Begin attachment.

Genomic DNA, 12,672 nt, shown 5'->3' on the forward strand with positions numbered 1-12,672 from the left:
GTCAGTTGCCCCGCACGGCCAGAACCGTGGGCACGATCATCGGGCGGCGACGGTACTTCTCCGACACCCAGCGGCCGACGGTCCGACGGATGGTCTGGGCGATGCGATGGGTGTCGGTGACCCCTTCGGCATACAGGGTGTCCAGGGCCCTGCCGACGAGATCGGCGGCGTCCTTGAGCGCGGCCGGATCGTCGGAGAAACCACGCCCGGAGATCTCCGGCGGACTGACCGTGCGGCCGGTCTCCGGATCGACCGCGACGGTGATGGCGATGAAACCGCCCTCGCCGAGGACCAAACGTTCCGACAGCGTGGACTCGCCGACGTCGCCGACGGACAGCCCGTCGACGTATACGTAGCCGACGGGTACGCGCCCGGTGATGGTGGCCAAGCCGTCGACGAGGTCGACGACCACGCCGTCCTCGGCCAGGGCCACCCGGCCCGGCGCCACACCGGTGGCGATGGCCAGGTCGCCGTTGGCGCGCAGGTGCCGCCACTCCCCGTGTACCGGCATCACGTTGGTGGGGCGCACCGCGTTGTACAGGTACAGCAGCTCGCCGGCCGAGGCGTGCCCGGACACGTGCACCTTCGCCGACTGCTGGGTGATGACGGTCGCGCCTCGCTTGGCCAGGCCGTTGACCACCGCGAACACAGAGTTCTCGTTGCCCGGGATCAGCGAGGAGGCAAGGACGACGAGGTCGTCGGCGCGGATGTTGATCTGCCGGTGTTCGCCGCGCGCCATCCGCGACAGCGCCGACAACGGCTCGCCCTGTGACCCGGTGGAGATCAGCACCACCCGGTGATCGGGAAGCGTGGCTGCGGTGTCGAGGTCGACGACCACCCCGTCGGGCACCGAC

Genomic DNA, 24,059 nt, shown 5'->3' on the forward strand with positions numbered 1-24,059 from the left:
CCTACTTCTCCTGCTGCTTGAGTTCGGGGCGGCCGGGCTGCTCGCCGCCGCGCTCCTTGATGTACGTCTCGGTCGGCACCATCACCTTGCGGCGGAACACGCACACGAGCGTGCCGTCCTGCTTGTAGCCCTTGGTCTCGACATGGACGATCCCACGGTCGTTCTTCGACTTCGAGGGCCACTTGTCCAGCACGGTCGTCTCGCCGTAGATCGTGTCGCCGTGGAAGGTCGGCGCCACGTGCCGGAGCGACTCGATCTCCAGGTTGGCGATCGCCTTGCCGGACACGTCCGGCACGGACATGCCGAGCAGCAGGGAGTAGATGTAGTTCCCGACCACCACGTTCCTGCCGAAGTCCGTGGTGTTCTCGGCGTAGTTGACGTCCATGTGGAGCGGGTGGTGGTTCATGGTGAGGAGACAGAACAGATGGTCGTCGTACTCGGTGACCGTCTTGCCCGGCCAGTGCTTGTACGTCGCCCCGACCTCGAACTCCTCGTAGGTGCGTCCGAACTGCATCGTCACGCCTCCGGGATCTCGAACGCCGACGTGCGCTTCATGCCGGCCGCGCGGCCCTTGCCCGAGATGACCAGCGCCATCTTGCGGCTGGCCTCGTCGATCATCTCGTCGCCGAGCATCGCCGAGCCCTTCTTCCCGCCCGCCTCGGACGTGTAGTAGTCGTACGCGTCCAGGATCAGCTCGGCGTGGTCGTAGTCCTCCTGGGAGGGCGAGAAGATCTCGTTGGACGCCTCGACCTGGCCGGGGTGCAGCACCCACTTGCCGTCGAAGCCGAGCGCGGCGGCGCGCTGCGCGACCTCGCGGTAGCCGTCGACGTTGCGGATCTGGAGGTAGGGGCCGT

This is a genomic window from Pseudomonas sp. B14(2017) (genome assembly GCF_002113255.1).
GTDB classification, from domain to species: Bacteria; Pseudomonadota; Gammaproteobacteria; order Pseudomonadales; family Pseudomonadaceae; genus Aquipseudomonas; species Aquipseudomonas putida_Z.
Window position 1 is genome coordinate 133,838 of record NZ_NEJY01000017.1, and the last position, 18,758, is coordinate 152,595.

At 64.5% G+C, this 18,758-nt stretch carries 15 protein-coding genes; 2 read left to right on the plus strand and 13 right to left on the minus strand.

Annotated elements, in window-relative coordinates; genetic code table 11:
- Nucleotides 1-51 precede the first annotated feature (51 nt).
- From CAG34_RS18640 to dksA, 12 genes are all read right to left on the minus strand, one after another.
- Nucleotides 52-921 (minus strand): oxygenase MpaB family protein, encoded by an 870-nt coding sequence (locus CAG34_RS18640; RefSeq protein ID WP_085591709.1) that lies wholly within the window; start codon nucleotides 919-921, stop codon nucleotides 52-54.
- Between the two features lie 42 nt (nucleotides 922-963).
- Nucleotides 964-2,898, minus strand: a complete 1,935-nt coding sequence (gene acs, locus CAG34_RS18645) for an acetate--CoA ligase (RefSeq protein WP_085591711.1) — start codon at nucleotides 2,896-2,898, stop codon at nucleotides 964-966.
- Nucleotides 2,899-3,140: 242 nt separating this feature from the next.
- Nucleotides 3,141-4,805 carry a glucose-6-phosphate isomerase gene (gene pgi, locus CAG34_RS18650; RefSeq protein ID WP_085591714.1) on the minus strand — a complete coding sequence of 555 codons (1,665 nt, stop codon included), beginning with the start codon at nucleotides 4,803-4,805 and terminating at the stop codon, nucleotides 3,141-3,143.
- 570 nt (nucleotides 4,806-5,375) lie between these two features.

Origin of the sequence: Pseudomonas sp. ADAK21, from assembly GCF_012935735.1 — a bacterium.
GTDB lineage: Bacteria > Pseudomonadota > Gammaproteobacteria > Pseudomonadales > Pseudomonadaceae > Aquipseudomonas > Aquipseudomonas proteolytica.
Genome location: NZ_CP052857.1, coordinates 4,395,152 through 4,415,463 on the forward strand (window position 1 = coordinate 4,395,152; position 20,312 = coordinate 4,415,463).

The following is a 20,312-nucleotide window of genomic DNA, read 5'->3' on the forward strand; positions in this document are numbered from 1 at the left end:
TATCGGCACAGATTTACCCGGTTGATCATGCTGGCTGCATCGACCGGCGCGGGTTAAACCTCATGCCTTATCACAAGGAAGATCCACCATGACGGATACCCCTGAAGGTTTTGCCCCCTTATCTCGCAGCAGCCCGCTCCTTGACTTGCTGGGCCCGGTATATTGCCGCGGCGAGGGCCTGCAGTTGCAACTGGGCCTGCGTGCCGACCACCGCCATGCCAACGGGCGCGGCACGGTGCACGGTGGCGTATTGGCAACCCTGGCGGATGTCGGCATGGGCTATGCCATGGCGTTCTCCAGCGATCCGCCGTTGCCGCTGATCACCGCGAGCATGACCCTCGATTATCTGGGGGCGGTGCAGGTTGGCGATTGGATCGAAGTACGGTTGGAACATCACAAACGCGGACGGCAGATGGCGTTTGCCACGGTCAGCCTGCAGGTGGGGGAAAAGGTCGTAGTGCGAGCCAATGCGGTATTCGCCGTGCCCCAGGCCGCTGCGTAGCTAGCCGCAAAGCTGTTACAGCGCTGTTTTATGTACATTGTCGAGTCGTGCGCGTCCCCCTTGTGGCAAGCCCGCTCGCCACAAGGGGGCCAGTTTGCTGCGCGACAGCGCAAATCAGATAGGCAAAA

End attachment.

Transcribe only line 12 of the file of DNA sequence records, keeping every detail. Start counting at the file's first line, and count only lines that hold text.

- Nucleotides 52-921 (minus strand): oxygenase MpaB family protein, encoded by an 870-nt coding sequence (locus CAG34_RS18640; RefSeq protein ID WP_085591709.1) that lies wholly within the window; start codon nucleotides 919-921, stop codon nucleotides 52-54.